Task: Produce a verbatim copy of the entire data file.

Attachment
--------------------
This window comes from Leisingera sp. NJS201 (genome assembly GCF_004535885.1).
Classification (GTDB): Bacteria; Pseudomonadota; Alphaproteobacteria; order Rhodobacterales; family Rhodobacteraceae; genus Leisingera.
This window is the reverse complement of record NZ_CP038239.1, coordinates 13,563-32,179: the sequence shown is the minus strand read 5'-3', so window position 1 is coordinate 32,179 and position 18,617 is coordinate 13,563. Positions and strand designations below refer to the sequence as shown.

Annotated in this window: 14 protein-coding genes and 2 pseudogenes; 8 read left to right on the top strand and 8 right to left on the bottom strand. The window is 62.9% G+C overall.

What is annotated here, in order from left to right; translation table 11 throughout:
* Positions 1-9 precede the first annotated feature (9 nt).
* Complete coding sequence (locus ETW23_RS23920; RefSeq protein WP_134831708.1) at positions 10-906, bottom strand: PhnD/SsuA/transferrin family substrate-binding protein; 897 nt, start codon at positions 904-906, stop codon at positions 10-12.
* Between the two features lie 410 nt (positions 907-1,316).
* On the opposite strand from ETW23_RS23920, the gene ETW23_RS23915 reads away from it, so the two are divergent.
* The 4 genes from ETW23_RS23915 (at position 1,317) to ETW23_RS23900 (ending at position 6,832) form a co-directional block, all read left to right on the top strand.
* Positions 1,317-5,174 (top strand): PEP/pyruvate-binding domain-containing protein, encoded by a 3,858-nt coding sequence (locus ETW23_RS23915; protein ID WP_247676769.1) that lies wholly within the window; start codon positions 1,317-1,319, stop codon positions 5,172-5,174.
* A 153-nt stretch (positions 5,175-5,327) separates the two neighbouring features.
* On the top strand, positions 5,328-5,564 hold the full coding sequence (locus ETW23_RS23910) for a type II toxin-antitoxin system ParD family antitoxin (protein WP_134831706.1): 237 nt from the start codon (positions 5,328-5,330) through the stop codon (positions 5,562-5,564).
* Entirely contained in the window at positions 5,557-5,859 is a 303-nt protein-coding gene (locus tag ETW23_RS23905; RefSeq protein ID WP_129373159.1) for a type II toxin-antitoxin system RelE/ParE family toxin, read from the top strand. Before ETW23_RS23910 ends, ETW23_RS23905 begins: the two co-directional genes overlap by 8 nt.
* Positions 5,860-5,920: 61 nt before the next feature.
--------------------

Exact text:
This window comes from Leisingera sp. NJS201 (genome assembly GCF_004535885.1).
Classification (GTDB): Bacteria; Pseudomonadota; Alphaproteobacteria; order Rhodobacterales; family Rhodobacteraceae; genus Leisingera.
This window is the reverse complement of record NZ_CP038239.1, coordinates 13,563-32,179: the sequence shown is the minus strand read 5'-3', so window position 1 is coordinate 32,179 and position 18,617 is coordinate 13,563. Positions and strand designations below refer to the sequence as shown.

Annotated in this window: 14 protein-coding genes and 2 pseudogenes; 8 read left to right on the top strand and 8 right to left on the bottom strand. The window is 62.9% G+C overall.

What is annotated here, in order from left to right; translation table 11 throughout:
* Positions 1-9 precede the first annotated feature (9 nt).
* Complete coding sequence (locus ETW23_RS23920; RefSeq protein WP_134831708.1) at positions 10-906, bottom strand: PhnD/SsuA/transferrin family substrate-binding protein; 897 nt, start codon at positions 904-906, stop codon at positions 10-12.
* Between the two features lie 410 nt (positions 907-1,316).
* On the opposite strand from ETW23_RS23920, the gene ETW23_RS23915 reads away from it, so the two are divergent.
* The 4 genes from ETW23_RS23915 (at position 1,317) to ETW23_RS23900 (ending at position 6,832) form a co-directional block, all read left to right on the top strand.
* Positions 1,317-5,174 (top strand): PEP/pyruvate-binding domain-containing protein, encoded by a 3,858-nt coding sequence (locus ETW23_RS23915; protein ID WP_247676769.1) that lies wholly within the window; start codon positions 1,317-1,319, stop codon positions 5,172-5,174.
* A 153-nt stretch (positions 5,175-5,327) separates the two neighbouring features.
* On the top strand, positions 5,328-5,564 hold the full coding sequence (locus ETW23_RS23910) for a type II toxin-antitoxin system ParD family antitoxin (protein WP_134831706.1): 237 nt from the start codon (positions 5,328-5,330) through the stop codon (positions 5,562-5,564).
* Entirely contained in the window at positions 5,557-5,859 is a 303-nt protein-coding gene (locus tag ETW23_RS23905; RefSeq protein ID WP_129373159.1) for a type II toxin-antitoxin system RelE/ParE family toxin, read from the top strand. Before ETW23_RS23910 ends, ETW23_RS23905 begins: the two co-directional genes overlap by 8 nt.
* Positions 5,860-5,920: 61 nt before the next feature.